This linesman belt was used under the 1947 Electricity Regulations and before tighter Occupation and Health regulations (late 1990's early 2000's) were introduced that mechanical lifting platforms(wherever possible) replaced the belt up the pole method.The safety concern was that it required that tools needed by the linesman had to be placed in a large canvas bag and attached to the belt (extra weight) then the linesman had to climb the ladder. Ladders had to be at the correct angle and not able to "slip" from their initial footings. A full harness and a secondary fall belt is now mandatory for pole linesmen. The safety of fellow workers could be compromised if they were required to assist or recover the first linesman if needed. In 2006 an additional 269 registered lineworkers were employed. Please note that the terminology of linesman has become unisex. The linesman's belt enabled the linesman to place his feet against the pole adjust the belt (if needed) and lean back securely allowing both hands to be free to work with.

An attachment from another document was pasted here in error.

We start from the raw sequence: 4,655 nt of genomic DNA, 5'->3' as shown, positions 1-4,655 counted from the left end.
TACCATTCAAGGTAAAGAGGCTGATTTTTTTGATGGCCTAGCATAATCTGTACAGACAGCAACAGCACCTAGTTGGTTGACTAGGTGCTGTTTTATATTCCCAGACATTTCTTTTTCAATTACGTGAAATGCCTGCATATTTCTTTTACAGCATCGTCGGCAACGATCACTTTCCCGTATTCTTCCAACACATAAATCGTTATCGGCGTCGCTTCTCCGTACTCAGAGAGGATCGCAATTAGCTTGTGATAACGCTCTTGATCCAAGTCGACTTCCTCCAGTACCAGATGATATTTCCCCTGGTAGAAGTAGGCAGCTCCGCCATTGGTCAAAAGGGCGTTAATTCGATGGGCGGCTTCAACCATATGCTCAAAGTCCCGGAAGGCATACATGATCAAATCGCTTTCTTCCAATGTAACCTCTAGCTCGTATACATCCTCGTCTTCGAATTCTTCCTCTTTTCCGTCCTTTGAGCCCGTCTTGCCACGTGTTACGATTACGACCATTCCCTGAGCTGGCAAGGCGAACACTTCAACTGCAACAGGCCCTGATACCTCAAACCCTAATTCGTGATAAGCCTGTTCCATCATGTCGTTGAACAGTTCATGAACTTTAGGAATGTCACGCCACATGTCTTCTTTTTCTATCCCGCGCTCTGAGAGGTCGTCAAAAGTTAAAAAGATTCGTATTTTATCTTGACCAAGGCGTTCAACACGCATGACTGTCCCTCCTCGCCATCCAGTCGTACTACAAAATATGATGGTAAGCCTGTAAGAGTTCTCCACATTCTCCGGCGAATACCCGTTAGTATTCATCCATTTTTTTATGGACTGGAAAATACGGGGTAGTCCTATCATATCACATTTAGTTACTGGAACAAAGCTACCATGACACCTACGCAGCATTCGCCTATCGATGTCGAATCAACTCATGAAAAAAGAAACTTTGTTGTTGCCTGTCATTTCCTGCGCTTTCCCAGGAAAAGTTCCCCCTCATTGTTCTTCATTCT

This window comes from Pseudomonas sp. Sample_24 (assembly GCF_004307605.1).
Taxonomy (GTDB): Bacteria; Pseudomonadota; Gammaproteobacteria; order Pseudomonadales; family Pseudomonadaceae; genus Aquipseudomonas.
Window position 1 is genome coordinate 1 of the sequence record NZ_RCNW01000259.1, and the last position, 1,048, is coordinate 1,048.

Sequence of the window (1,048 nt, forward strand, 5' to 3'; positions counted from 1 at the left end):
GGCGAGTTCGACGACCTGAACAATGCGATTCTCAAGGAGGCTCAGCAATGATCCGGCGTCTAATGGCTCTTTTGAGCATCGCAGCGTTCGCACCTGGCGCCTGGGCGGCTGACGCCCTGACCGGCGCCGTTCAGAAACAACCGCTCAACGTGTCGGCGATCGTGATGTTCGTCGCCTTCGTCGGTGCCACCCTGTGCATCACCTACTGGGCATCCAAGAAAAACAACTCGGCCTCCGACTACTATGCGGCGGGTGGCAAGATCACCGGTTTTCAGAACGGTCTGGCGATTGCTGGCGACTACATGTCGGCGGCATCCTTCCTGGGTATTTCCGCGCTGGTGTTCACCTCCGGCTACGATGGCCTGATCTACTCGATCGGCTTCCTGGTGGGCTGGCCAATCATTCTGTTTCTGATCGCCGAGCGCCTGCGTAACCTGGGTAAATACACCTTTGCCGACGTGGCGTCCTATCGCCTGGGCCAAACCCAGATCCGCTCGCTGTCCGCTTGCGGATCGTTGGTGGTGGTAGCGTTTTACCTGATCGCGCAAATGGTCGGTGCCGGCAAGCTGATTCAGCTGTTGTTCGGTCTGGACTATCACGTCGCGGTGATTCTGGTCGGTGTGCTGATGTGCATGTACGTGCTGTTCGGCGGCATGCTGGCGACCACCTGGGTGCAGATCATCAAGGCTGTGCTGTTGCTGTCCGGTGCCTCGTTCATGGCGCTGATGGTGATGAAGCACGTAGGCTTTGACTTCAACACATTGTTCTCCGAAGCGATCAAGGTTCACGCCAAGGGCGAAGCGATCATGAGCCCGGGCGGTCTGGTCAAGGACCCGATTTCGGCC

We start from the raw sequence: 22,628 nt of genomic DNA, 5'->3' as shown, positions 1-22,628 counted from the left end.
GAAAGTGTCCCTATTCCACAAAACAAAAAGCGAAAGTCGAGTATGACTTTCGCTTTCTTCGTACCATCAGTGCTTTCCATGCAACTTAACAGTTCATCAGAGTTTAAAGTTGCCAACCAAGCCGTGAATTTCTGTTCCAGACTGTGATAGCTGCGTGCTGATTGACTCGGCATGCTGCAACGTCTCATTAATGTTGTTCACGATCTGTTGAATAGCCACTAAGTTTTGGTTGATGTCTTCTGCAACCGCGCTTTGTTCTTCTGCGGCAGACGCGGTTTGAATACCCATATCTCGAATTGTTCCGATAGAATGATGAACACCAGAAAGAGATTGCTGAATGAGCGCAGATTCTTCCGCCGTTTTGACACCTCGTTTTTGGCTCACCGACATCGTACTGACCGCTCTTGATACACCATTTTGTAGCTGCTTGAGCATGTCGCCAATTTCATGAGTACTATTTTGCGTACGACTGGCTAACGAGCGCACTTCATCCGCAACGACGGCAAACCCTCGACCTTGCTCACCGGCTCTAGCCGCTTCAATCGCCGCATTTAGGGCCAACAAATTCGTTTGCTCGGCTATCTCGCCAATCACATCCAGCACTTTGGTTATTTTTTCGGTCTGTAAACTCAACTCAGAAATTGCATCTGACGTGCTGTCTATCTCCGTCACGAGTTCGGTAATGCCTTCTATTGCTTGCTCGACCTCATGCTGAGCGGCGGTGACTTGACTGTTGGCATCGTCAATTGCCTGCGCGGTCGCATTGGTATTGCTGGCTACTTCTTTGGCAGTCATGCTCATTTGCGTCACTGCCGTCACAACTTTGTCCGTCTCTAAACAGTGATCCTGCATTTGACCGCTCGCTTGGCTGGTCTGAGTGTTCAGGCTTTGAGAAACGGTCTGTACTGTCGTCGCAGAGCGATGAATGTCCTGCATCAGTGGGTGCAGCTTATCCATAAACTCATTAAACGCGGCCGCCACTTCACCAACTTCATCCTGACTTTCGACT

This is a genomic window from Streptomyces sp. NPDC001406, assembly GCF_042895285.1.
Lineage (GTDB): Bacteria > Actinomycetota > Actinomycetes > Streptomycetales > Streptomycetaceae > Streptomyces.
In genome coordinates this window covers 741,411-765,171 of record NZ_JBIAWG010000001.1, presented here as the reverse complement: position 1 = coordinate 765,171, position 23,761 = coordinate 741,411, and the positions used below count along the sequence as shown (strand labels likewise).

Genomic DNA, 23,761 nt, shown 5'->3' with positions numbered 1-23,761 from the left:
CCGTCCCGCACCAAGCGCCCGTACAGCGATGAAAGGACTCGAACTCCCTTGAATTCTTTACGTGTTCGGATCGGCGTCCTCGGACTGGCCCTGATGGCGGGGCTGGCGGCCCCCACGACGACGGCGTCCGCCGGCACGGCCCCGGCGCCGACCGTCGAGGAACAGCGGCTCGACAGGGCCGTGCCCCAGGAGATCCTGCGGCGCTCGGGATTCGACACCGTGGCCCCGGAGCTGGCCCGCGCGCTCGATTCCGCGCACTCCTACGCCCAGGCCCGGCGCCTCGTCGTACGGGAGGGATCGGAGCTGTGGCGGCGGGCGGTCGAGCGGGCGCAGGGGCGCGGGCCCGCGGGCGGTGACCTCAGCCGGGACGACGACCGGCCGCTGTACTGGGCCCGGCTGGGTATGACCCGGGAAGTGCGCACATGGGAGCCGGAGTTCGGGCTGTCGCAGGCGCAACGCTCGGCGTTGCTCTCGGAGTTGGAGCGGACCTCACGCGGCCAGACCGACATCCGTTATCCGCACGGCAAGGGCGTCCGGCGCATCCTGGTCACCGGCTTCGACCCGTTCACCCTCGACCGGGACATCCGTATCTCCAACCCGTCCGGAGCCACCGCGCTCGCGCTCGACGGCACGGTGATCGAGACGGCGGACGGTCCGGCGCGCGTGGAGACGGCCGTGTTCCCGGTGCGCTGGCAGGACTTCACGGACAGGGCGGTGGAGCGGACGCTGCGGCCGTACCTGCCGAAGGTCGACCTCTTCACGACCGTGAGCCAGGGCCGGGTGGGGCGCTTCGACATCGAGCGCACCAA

This linesman belt is very significant to the Kiewa Valley due to the numerous poles and high voltage overhead power structures that needed maintenance for the extensive "mushroom" installation of electrical power polls(wood and metal). On high poles (steel) climbing pegs were welded on, however in the Alpine areas snow in winter caused an OH&S problem which were hard to overcome. The safety of a linesman when maintenance of electricity line on poles can be highlighted by the New Zealand linesman who survived an 11,000 volt shock when carrying out maintenance. For the record 11,000 volts is four times more powerful than execution by "the electric chair". The maintenance of the linesman's belt was his responsibility (keeping it clean and in "good" condition). Labour laws change this initial responsibility, from the linesman, to the employer. Climbing pegs were installed on higher poles that extended beyond the reach of ladders.
This thick leather linesman belt is made from two lengths of heavy lengths of leather straps sewn together to make up 80% of the belt. The remaining 20% is "the belt tonge" which has eleven holes for three (solid steel tang) buckle connections.